Thursday, February 7, 2013
A comprehensive new Harvard University report on Americans under 30, the so-called Millennials, shows that the economy is having a crushing impact, with just 62% working, and of those, half are toiling at part-time jobs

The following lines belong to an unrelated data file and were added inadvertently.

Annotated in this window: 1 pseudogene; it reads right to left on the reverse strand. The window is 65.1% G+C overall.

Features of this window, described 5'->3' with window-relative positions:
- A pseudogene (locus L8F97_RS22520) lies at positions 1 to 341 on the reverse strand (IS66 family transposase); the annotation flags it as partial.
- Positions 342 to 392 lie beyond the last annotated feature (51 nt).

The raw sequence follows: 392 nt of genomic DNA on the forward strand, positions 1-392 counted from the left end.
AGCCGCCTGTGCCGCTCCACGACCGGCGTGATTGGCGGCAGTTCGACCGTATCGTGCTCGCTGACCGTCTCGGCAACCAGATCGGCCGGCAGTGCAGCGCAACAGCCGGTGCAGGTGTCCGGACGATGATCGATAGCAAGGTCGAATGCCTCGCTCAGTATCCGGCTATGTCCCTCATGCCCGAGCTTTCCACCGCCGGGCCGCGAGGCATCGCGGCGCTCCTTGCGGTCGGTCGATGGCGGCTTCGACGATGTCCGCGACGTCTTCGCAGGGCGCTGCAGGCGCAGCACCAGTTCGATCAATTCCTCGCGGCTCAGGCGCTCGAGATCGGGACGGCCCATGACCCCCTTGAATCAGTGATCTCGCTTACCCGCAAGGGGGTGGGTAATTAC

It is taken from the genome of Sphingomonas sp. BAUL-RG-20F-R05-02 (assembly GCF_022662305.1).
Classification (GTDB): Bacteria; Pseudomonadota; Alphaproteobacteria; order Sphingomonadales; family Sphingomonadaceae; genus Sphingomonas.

The report, released by Harvard's Institute of Politics, paints a depressing economic portrait of young Americans, many of whom are stuck with huge college tuition bills and little chance of finding a high-paying job. But over half, or 59% of those aged 18-29, have gone to college and the report reveals that time in college is a better sign of social status than income, mostly because jobs aren't available. Contrary to common media wisdom, most younger Americans did not vote in the last election. Of the 46 million Millennials, just half voted. "Although turnout was higher than it was in 1996 and 2000, it was right back to where it has been consistently from 1976-1992," said the report compiled by the National Conference on Citizenship, the Center for Information and Research on Civic Learning and Engagement at Tufts University's Tisch College of Citizenship and Public Service, Harvard University's Institute of Politics, and Mobilize.org. Another blow to conventional wisdom: Younger Americans interact less than their baby boomer parents, apparently choosing Facebook over facetime. "Conventional group membership, attendance at meetings, working with neighbors, trusting other people, reading the news, union membership and religious participation are all down for young people since the 1970s," said the report. Other details about Millennials in the report: 59.2% are white; 19.9% are Hispanic; 13.5% are black; 5.1% are Asian; 0.7% are Native American; and 1.5% are multiracial or "other." In addition, 27.3% have immigrant backgrounds. Less than 20% of those aged 18-24 are married. Of those aged 25-29, slightly more than 40% are married, but that is down 80% from 1960. Just 1.6% are military veterans. The biggest group, 36.5%, live in the South, and typically in the suburbs.